Capital Punishment in the United States Explained

In our Explainer series, Fair Punishment Project lawyers help unpackage some of the most complicated issues in the criminal justice system. We break down the problems behind the headlines - like bail, civil asset forfeiture, or the Brady doctrine - so that everyone can understand them. Wherever possible, we try to utilize the stories of those affected by the criminal justice system to show how these laws and principles should work, and how they often fail. We will update our Explainers monthly to keep them current. Read our updated explainer here.
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Dylann Roof, addressing court, offers no apology for Charleston massacre

I would like to make it crystal clear I do not regret what I did: Dylann Roof
'I would like to make it crystal clear I do not regret what I did': Dylann Roof
Sometime in the six weeks after he killed nine Bible study worshippers at this city’s Emanuel African Methodist Episcopal Church, Dylann S. Roof wrote in a journal that he had “not shed a tear for the innocent people I killed.” On Wednesday morning, standing before the jurors who will decide whether he should be put to death, Roof again offered no apology, no explanation and no remorse for the horrific massacre.

In a strikingly brief opening statement in the penalty phase of his trial in U.S. District Court, where he is representing himself, Roof repeatedly assured jurors that he was not mentally ill, and left it at that. “There’s nothing wrong with me psychologically,” he said, before striding back to the defense table, taking a deep breath.

By then, Courtroom No. 6 had already been jarred by a reading of two pages from Roof’s journal, a white supremacist manifesto written in Charleston County’s jail.

“I would like to make it crystal clear I do not regret what I did,” Roof wrote in the journal, which officials seized in August 2015 and a prosecutor introduced during his opening statement. “I am not sorry.”

Roof, who was then 21, also wrote: “I do feel sorry for the innocent white children forced to live in this sick country and I do feel sorry for the innocent white people that are killed daily at the hands of the lower race. I have shed a tear of self-pity for myself. I feel pity that I had to do what I did in the first place. I feel pity that I had to give up my life because of a situation that should never have existed.”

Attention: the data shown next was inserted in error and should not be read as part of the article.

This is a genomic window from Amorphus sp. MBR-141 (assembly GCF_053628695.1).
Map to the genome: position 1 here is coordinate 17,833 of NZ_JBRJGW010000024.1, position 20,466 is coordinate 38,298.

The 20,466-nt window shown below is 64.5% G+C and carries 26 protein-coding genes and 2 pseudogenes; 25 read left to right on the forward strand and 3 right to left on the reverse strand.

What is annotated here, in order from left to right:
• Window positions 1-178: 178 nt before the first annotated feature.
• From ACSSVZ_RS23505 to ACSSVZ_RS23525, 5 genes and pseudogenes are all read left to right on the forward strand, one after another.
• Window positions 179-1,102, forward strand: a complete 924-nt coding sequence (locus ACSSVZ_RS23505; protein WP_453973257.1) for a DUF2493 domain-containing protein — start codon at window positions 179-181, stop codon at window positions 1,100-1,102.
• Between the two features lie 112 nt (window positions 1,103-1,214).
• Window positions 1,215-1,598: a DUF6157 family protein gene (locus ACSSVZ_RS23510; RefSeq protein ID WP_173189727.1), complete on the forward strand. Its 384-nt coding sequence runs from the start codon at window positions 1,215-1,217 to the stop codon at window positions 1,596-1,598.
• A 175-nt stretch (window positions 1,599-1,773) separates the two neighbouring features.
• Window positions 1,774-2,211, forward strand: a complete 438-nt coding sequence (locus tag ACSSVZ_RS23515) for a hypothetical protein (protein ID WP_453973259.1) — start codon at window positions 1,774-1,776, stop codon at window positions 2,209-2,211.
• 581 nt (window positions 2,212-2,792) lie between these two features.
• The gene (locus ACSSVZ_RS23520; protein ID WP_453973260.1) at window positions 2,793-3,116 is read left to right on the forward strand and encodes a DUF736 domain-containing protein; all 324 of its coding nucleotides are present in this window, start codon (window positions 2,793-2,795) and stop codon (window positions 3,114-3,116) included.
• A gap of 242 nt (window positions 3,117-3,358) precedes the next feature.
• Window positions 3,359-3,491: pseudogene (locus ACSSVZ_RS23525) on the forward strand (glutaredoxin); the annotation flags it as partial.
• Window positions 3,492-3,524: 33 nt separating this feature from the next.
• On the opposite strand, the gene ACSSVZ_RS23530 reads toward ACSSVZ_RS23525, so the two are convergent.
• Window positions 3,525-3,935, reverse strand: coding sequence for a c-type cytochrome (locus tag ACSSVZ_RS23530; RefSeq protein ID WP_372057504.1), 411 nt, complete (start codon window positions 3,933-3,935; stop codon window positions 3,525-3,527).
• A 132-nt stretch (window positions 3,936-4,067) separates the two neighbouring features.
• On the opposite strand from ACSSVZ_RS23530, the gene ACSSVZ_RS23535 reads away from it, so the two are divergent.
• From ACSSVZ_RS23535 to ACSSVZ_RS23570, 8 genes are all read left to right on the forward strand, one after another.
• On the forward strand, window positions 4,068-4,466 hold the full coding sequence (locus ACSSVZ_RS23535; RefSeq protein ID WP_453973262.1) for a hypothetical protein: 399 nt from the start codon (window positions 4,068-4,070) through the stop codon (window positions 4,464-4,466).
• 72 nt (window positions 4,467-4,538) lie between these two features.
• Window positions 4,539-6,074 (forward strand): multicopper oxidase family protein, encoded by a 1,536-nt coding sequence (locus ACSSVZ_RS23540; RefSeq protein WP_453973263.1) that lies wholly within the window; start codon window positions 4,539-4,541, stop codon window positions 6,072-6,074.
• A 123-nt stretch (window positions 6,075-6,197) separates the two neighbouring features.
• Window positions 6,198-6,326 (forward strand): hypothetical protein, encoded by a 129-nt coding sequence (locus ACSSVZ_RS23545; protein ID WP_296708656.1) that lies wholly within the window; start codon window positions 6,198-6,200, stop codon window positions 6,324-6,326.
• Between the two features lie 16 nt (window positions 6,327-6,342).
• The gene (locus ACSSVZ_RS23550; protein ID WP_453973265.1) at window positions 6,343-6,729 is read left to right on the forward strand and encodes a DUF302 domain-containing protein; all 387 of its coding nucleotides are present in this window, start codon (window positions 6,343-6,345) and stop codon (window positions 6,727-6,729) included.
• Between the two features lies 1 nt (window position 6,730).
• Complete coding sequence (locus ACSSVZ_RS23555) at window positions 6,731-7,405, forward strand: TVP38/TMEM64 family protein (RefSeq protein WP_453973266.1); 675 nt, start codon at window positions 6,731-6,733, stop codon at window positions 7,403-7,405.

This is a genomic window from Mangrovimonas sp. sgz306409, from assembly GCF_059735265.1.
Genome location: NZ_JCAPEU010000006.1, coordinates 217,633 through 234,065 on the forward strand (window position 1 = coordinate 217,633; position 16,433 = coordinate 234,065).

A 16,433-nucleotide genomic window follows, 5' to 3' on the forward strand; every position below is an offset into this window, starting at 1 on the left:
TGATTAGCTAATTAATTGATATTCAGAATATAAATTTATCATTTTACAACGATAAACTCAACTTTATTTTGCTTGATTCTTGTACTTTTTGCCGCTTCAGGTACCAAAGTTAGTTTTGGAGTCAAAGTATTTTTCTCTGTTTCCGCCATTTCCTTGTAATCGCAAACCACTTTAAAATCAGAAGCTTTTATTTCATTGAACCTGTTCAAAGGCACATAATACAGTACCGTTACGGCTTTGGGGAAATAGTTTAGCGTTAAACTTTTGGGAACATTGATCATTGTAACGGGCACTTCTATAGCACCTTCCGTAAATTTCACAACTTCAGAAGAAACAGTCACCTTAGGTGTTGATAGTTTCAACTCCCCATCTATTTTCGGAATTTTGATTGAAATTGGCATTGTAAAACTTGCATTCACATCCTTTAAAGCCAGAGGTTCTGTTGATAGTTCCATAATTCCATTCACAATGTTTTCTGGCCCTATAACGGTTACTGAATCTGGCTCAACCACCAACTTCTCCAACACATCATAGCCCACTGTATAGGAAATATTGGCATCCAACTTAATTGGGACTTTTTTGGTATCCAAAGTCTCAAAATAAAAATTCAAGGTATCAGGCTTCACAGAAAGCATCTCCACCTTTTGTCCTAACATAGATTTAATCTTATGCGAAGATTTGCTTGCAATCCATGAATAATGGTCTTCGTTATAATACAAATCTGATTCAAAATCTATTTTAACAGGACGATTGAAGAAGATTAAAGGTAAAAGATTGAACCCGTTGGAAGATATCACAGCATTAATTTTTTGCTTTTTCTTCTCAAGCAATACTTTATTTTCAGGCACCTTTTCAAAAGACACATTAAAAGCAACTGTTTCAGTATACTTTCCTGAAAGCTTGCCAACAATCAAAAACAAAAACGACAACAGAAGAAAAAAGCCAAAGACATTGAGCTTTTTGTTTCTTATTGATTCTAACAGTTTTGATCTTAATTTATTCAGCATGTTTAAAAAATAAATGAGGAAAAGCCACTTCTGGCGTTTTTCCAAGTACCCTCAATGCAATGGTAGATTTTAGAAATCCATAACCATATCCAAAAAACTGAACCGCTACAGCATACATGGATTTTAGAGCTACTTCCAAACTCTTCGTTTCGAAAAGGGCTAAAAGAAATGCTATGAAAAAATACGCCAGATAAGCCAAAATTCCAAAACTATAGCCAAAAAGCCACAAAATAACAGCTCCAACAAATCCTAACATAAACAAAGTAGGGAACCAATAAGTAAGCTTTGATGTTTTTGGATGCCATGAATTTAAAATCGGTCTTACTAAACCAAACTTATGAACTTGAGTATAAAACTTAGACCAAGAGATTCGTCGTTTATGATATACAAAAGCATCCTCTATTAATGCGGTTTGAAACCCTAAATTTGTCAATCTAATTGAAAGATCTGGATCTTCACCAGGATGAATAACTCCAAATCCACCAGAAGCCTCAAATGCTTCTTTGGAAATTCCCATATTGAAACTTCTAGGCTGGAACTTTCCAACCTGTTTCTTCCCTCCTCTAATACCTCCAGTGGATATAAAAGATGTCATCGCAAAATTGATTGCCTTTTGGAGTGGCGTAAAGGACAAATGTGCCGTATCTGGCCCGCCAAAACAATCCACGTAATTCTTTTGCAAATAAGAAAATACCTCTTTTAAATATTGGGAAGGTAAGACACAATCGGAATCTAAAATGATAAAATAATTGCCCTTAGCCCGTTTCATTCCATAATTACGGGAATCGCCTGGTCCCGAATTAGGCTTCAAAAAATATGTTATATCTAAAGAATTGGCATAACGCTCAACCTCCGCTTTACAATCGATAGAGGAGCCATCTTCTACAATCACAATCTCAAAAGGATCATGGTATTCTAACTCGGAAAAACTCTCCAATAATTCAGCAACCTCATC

As he began to lay out the government’s case for a death sentence, the prosecutor who read from the journal, Assistant U.S. Attorney Nathan S. Williams, told the jury of 10 women and two men that Roof’s killing spree had been a premeditated act that had devastated the families of his victims.

“The defendant didn’t stop after shooting one person or two or four or five; he killed nine people,” Williams said, a few moments before he flatly declared: “The death penalty is justified.”

Later, aided by a slideshow of pictures, he described each of the victims and their lives.

The presentations, especially Roof’s comments and the introduction of the journal, struck a startling beginning to the trial’s sentencing phase, which is expected to run into next week. On Dec. 15, after a weeklong first phase, the jury found him guilty of 33 counts, including hate crimes, obstruction of religion resulting in death and firearms charges. Eighteen counts require the jury to decide whether to sentence Roof, now 22, to either death or life in prison without the possibility of parole. A death sentence requires unanimity.

Although many people in the courtroom had already heard Roof’s raspy, Southern-inflected monotone during the guilt phase of his trial, when prosecutors played a video recording of his confession, his opening statement on Wednesday was the first time he had directly addressed jurors. He chose to allow his court-appointed legal team to represent him during the guilt phase, but sidelined them to represent himself during the penalty phase in order to prevent them from introducing any mitigating evidence regarding his family background of mental capacity.

His decision to spend only three minutes addressing the jury, and to devote the time to insisting that he was not impaired, seemed to solidify the impression of a man unwilling to rely upon what experts believe is his best opportunity to avoid execution: a mental health defense.

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Source: The New York Times (via The Globe and Mail), Kevin Sack, Alan Blinder, January 4, 2017

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